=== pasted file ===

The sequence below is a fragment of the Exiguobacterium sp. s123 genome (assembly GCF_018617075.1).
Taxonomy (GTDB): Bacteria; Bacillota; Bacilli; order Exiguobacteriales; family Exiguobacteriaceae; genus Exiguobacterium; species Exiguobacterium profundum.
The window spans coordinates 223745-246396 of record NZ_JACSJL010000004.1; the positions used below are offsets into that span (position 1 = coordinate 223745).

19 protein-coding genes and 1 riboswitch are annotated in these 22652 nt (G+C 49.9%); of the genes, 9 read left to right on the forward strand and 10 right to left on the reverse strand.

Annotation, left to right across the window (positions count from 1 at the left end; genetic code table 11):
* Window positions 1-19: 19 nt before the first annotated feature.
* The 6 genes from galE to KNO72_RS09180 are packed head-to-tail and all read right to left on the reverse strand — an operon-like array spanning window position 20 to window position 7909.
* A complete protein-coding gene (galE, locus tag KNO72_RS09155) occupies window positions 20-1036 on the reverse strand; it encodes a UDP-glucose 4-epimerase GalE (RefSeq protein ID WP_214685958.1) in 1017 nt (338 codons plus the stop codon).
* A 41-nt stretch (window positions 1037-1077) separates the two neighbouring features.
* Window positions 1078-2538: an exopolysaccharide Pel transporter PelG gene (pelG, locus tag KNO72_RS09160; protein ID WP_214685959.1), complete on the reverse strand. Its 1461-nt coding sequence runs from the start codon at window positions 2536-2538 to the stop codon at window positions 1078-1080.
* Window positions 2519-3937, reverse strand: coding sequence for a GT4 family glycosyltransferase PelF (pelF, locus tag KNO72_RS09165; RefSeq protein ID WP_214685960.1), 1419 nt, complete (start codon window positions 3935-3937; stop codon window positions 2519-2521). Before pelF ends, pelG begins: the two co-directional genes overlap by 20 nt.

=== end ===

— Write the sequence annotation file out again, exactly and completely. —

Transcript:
The sequence below is a fragment of the Exiguobacterium sp. s123 genome (assembly GCF_018617075.1).
Taxonomy (GTDB): Bacteria; Bacillota; Bacilli; order Exiguobacteriales; family Exiguobacteriaceae; genus Exiguobacterium; species Exiguobacterium profundum.
The window spans coordinates 223745-246396 of record NZ_JACSJL010000004.1; the positions used below are offsets into that span (position 1 = coordinate 223745).

19 protein-coding genes and 1 riboswitch are annotated in these 22652 nt (G+C 49.9%); of the genes, 9 read left to right on the forward strand and 10 right to left on the reverse strand.

Annotation, left to right across the window (positions count from 1 at the left end; genetic code table 11):
* Window positions 1-19: 19 nt before the first annotated feature.
* The 6 genes from galE to KNO72_RS09180 are packed head-to-tail and all read right to left on the reverse strand — an operon-like array spanning window position 20 to window position 7909.
* A complete protein-coding gene (galE, locus tag KNO72_RS09155) occupies window positions 20-1036 on the reverse strand; it encodes a UDP-glucose 4-epimerase GalE (RefSeq protein ID WP_214685958.1) in 1017 nt (338 codons plus the stop codon).
* A 41-nt stretch (window positions 1037-1077) separates the two neighbouring features.
* Window positions 1078-2538: an exopolysaccharide Pel transporter PelG gene (pelG, locus tag KNO72_RS09160; protein ID WP_214685959.1), complete on the reverse strand. Its 1461-nt coding sequence runs from the start codon at window positions 2536-2538 to the stop codon at window positions 1078-1080.
* Window positions 2519-3937, reverse strand: coding sequence for a GT4 family glycosyltransferase PelF (pelF, locus tag KNO72_RS09165; RefSeq protein ID WP_214685960.1), 1419 nt, complete (start codon window positions 3935-3937; stop codon window positions 2519-2521). Before pelF ends, pelG begins: the two co-directional genes overlap by 20 nt.